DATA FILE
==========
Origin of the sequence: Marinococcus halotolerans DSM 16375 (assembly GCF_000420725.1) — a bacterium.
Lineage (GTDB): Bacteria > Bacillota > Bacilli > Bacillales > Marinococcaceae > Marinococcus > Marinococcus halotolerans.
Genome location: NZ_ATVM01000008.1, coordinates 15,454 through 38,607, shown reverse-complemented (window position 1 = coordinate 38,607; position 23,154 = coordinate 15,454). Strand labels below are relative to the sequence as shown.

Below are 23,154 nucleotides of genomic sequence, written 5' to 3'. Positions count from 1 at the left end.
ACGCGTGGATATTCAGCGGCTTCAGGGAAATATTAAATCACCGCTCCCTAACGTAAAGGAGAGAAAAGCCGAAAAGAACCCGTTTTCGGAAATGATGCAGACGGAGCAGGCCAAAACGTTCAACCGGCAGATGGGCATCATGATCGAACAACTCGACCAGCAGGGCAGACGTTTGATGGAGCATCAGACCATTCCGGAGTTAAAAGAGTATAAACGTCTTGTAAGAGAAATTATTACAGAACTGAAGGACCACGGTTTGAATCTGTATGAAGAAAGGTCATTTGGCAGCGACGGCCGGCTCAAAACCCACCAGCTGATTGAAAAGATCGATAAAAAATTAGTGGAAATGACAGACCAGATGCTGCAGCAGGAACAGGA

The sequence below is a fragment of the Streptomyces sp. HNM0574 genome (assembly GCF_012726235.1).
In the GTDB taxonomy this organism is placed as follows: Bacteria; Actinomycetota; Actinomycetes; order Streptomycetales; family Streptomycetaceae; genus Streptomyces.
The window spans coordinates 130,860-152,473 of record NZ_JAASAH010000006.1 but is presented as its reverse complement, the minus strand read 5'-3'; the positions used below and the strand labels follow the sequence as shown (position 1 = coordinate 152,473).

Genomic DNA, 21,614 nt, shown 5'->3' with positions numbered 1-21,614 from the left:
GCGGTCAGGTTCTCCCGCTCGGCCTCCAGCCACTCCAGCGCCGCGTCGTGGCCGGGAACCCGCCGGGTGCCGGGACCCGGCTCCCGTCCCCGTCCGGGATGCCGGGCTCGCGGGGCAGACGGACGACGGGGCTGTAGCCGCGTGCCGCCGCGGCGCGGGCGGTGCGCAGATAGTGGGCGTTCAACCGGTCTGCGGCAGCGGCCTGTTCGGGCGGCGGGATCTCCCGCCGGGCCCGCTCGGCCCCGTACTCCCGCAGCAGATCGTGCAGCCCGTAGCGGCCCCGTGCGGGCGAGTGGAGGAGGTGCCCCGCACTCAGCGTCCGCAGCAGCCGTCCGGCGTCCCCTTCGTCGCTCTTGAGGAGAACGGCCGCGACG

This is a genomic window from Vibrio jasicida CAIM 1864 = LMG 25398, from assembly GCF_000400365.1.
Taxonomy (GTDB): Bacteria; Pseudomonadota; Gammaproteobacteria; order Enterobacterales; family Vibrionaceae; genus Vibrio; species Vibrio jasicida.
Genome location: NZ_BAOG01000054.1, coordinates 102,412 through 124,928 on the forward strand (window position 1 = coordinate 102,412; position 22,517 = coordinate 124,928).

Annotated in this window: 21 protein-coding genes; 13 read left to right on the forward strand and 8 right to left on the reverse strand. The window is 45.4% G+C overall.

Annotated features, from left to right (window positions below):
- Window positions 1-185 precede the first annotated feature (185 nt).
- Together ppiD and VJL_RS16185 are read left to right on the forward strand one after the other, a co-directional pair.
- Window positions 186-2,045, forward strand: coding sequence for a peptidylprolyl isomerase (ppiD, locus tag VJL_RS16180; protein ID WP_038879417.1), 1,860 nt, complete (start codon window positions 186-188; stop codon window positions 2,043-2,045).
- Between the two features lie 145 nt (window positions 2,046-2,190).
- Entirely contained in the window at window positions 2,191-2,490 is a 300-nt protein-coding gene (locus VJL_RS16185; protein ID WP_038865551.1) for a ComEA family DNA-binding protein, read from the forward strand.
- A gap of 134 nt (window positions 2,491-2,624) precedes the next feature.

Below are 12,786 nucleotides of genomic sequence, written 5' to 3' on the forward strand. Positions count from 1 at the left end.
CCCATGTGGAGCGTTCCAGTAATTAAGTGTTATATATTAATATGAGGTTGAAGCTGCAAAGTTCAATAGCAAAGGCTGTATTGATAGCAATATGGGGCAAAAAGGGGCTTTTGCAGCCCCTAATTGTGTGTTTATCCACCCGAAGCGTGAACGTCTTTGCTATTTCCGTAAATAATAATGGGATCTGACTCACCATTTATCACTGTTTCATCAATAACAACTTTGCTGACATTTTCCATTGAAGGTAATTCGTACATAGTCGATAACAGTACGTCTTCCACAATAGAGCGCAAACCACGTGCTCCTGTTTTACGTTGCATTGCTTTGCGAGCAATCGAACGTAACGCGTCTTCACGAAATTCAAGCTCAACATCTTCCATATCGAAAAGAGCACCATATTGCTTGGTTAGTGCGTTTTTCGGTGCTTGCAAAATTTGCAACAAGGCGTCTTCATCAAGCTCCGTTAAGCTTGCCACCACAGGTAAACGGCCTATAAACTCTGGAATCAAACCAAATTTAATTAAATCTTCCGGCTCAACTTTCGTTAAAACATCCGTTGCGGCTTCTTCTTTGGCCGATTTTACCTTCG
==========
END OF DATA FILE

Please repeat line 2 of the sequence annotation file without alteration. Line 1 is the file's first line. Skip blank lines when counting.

Lineage (GTDB): Bacteria > Bacillota > Bacilli > Bacillales > Marinococcaceae > Marinococcus > Marinococcus halotolerans.